General game learning is not yet a well-developed field. This document serves to introduce a reader to the topic and describe how it fits into existing fields so is consequently fairly long. If you are mostly interested in the technical aspects of implementing a general game learner you can skip to the pipeline section.


At first glance research in general game learning might seem like a fun project but not necessarily a very useful or important topic. After all, even if it were reasonably effective at learning new games, a general game learner would likely be inferior to existing special-cased AIs such as those found in Chess programs or enemy players in StarCraft. Since the purpose of most games is for humans to derive enjoyment from playing them, it just doesn't seem like there are many applications for a computer to learn to play an arbitrary game except in those cases where a dedicated opponent is needed. Such a viewpoint comes about because the term "digital game" often conjures a very narrow range of applications such as Mario or Solitaire and does not seem to apply to the "real world". It is easy to forget that, to a computer, all information must ultimately be filtered through a digital lens: from a computer's perspective there is no difference between the task of controlling a Roomba, and playing a game where the objective is to vacuum the floor of a house given readings from a certain set of input sensors. Almost any interesting and useful task can be cast as a digital game -- whether or not the controls are for a robot or an accurate digital simulation of the environment is irrelevant from the perspective of learning. Such tasks might include driving a car, paying your bills, or folding your laundry. Digital games are a starting point for learning such general tasks because they offer a well contained environment to operate in with a goal that can be easily, objectively, and quantitatively evaluated. Once we are able to produce effective general game learners for digital environments, we can start to look at their effectiveness on games where the inputs are sensors in the real world.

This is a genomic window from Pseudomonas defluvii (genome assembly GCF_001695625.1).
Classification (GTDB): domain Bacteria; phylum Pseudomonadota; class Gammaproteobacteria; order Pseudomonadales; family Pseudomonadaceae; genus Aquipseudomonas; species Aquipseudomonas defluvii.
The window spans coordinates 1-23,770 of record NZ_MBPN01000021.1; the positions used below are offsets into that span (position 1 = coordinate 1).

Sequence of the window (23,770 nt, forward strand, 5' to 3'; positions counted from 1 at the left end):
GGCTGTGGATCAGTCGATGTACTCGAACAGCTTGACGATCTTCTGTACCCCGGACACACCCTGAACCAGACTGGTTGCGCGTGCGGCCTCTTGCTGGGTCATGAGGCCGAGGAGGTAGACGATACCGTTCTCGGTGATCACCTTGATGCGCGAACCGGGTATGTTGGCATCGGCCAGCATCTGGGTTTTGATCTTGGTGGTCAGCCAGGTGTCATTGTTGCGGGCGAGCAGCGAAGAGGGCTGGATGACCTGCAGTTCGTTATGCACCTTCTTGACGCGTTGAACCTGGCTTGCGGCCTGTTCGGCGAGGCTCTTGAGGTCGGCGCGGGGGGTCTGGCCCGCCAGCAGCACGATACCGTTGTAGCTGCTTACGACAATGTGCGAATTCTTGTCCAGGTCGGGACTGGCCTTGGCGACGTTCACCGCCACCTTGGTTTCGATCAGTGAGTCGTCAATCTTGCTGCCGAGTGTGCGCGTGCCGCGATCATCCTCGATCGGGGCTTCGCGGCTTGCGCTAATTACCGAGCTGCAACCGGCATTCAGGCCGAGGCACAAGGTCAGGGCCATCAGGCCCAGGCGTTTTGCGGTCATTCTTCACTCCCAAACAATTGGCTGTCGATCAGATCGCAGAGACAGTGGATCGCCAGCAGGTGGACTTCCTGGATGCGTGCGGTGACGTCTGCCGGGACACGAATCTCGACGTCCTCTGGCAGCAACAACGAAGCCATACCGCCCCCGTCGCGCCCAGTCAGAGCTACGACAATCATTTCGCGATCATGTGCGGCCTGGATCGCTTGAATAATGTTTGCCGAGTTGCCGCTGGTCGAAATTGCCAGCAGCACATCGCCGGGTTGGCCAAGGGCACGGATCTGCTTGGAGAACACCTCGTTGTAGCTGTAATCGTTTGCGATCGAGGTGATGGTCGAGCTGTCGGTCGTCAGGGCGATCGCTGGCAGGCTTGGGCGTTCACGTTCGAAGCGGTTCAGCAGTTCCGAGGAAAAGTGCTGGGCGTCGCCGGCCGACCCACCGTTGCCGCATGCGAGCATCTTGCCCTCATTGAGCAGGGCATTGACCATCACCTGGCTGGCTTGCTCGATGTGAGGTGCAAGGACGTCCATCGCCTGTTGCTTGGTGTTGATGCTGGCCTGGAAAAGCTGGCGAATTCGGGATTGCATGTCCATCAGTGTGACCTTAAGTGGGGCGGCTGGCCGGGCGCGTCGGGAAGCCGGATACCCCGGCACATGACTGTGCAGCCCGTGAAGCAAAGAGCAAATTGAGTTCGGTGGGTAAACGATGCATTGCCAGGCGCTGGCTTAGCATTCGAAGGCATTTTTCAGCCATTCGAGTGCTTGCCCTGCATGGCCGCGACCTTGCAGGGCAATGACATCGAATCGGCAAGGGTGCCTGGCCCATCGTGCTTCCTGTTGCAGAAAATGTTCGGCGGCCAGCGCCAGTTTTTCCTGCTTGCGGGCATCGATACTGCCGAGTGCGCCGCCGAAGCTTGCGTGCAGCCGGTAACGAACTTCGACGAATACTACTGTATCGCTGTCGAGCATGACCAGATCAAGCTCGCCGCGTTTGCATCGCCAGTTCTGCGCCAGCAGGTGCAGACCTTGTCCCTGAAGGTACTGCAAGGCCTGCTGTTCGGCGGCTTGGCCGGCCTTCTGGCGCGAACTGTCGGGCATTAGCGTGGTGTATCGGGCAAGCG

Human Learning

We can gain insight into ways to learn general games by looking at what methods humans use to learn games. There is no single pathway through which humans learn something: we aggregate knowledge from a variety of sources, and continue to iteratively update our knowledge of the subject as we are presented with new observations or sometimes just by thinking about the subject in question. The case of learning games is no exception. Here we show a few of the components of the human learning process when we encounter a game that we don't know how to play: